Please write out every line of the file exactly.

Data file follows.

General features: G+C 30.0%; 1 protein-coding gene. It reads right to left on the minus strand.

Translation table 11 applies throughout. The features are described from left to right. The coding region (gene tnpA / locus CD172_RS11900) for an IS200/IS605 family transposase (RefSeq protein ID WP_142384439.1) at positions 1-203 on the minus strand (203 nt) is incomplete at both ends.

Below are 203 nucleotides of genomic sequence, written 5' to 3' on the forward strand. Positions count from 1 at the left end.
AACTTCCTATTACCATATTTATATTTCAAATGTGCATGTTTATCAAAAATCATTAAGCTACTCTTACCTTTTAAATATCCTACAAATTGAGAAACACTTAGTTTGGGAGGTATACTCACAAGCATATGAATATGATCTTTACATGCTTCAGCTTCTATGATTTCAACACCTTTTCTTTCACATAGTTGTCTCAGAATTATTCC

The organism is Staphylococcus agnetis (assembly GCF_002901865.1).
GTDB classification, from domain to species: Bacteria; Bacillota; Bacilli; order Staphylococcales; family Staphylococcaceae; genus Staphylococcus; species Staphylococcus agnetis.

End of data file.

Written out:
General features: G+C 30.0%; 1 protein-coding gene. It reads right to left on the minus strand.

Translation table 11 applies throughout. The features are described from left to right. The coding region (gene tnpA / locus CD172_RS11900) for an IS200/IS605 family transposase (RefSeq protein ID WP_142384439.1) at positions 1-203 on the minus strand (203 nt) is incomplete at both ends.

Below are 203 nucleotides of genomic sequence, written 5' to 3' on the forward strand. Positions count from 1 at the left end.
AACTTCCTATTACCATATTTATATTTCAAATGTGCATGTTTATCAAAAATCATTAAGCTACTCTTACCTTTTAAATATCCTACAAATTGAGAAACACTTAGTTTGGGAGGTATACTCACAAGCATATGAATATGATCTTTACATGCTTCAGCTTCTATGATTTCAACACCTTTTCTTTCACATAGTTGTCTCAGAATTATTCC

The organism is Staphylococcus agnetis (assembly GCF_002901865.1).
GTDB classification, from domain to species: Bacteria; Bacillota; Bacilli; order Staphylococcales; family Staphylococcaceae; genus Staphylococcus; species Staphylococcus agnetis.